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In A Doll's House, the masquerade party is symbolic in that Nora wears a mask daily. She keeps up a facade on a regular basis. She pretends she is happy when she is not. She cannot even eat a macaroon without Torvald scolding her for it.
Ultimately, Nora has had enough of Torvald's games. She is tired of playing house. She cannot pretend to be his doll any longer. She must find her own identity. In so doing, she must leave Torvald first. When she slams the door, she is opening herself up to a new life, one in which she can find her own identity.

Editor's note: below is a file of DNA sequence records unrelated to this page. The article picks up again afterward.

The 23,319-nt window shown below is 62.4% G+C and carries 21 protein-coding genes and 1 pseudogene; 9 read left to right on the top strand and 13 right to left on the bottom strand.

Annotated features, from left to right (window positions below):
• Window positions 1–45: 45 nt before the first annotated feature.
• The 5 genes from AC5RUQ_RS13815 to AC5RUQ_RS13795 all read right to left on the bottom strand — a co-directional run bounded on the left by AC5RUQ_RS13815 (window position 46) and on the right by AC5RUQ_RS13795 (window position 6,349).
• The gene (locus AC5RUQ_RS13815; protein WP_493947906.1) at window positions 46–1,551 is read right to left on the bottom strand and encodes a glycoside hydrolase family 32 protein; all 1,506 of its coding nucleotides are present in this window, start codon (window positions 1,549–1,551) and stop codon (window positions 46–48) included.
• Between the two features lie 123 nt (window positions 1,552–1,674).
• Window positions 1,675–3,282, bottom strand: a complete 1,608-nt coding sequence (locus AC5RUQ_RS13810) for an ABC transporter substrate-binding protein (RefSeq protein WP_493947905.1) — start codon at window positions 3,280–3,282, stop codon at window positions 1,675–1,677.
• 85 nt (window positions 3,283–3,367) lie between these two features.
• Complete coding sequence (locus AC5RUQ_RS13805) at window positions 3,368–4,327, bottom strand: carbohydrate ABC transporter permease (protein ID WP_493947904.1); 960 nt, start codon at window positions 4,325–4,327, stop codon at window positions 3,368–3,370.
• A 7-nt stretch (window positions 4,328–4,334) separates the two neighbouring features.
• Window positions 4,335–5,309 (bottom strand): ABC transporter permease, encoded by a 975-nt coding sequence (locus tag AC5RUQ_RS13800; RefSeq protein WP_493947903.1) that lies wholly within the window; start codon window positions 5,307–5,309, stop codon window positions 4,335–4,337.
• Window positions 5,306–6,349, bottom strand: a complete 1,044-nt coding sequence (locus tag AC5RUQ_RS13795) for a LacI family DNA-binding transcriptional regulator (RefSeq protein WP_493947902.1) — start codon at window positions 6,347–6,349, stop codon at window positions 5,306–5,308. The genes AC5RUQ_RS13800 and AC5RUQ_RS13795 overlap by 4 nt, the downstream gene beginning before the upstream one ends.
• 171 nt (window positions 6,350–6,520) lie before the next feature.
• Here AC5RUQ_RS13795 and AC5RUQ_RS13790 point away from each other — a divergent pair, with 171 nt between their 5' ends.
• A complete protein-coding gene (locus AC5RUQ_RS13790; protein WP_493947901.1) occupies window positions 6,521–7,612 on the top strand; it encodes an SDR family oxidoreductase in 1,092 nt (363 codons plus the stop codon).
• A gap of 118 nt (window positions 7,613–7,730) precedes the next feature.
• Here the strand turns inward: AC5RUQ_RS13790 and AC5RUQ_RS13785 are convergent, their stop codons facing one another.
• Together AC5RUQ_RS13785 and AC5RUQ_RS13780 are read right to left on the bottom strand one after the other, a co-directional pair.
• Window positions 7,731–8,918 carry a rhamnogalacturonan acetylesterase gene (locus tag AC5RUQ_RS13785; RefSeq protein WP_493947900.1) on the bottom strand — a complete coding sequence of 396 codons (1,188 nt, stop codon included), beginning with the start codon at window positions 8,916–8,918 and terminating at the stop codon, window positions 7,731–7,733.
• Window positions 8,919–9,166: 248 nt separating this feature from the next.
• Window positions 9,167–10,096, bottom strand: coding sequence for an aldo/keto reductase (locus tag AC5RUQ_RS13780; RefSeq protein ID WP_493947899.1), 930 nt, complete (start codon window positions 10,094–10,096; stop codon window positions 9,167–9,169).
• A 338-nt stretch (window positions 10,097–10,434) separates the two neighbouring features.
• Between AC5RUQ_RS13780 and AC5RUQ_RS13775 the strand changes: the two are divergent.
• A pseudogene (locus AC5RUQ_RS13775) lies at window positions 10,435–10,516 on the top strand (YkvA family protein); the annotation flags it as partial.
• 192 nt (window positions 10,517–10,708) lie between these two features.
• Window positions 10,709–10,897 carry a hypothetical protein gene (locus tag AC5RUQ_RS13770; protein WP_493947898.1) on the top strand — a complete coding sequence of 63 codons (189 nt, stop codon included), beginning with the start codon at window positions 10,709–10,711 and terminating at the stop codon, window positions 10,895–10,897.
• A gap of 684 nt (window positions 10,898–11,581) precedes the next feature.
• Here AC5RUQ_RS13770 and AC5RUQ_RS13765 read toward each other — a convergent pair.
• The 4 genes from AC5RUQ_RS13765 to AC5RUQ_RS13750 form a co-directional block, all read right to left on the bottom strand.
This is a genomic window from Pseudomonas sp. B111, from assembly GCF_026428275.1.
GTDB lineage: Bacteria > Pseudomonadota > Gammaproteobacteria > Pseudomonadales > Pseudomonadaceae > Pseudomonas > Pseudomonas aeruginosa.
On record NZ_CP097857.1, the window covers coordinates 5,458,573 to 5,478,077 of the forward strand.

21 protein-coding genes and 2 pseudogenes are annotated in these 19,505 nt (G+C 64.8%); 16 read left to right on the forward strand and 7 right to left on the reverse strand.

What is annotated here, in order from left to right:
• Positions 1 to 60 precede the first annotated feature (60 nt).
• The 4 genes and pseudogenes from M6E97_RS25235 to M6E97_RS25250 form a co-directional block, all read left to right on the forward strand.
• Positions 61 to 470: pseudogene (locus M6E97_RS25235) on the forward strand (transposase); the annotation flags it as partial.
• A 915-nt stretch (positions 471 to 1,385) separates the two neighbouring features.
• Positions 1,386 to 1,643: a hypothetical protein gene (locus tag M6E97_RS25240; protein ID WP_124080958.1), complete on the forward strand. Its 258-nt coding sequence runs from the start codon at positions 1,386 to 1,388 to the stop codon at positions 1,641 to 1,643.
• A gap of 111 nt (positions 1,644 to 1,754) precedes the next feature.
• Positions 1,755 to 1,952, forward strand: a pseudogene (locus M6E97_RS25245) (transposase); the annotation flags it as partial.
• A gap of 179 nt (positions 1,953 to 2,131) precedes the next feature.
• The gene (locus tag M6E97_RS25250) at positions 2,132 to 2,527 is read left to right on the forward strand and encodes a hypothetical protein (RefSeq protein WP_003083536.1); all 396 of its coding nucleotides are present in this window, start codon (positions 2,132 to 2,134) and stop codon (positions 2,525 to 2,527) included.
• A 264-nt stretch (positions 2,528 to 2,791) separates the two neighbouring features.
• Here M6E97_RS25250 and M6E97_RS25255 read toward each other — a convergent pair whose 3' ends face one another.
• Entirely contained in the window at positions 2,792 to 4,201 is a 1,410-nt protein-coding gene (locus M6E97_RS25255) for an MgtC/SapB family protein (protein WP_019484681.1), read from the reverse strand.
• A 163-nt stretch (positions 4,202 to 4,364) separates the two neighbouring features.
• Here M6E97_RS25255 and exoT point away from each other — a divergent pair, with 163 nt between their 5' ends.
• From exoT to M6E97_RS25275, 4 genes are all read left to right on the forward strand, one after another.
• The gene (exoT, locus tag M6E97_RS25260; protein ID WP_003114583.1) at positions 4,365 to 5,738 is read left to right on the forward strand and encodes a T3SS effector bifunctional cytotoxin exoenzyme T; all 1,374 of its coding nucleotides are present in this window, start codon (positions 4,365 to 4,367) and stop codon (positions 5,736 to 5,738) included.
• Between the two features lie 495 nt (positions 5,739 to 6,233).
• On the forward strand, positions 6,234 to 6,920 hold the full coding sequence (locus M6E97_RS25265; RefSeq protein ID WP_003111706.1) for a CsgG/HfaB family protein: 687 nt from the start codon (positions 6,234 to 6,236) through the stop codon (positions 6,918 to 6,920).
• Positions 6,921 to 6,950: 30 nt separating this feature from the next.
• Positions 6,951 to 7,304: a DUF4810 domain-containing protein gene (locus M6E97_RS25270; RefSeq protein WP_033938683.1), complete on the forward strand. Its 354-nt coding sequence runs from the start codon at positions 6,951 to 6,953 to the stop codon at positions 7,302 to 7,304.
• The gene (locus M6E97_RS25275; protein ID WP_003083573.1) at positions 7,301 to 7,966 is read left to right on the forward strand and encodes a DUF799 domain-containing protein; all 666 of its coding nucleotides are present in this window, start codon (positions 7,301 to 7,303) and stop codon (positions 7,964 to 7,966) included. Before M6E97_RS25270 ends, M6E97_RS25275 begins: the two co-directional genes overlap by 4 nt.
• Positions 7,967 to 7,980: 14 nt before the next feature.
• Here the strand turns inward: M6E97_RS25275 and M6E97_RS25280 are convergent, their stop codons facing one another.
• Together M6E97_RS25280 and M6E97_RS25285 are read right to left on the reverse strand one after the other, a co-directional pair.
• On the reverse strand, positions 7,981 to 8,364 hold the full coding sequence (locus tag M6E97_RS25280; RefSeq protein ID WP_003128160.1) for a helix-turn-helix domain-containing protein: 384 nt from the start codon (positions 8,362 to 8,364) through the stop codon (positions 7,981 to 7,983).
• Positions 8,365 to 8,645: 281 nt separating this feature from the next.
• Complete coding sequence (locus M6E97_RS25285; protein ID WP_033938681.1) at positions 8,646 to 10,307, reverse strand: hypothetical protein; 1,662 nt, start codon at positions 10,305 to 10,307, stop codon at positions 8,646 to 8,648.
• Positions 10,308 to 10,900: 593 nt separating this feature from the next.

The foreshadowing of Nora's change at the end of the play happens when she is talking with Dr. Rank earlier in the play in Act I. She insists that she is going to tell Torvald what she is really thinking. About this time, Torvald comes out of his office, and Dr. Rank says, "Say it. Here he is." Nora says nothing.
This is an indication that Nora is not happy. For this reason, the author indicates that Nora's leaving is a necessity and is the right thing to do. The author causes the reader to sympathize with Nora. Torvald is obnoxious. It is easy for the reader to dislike Torvald. When Nora slams the door to leave, the reader is relieved for Nora's sake.
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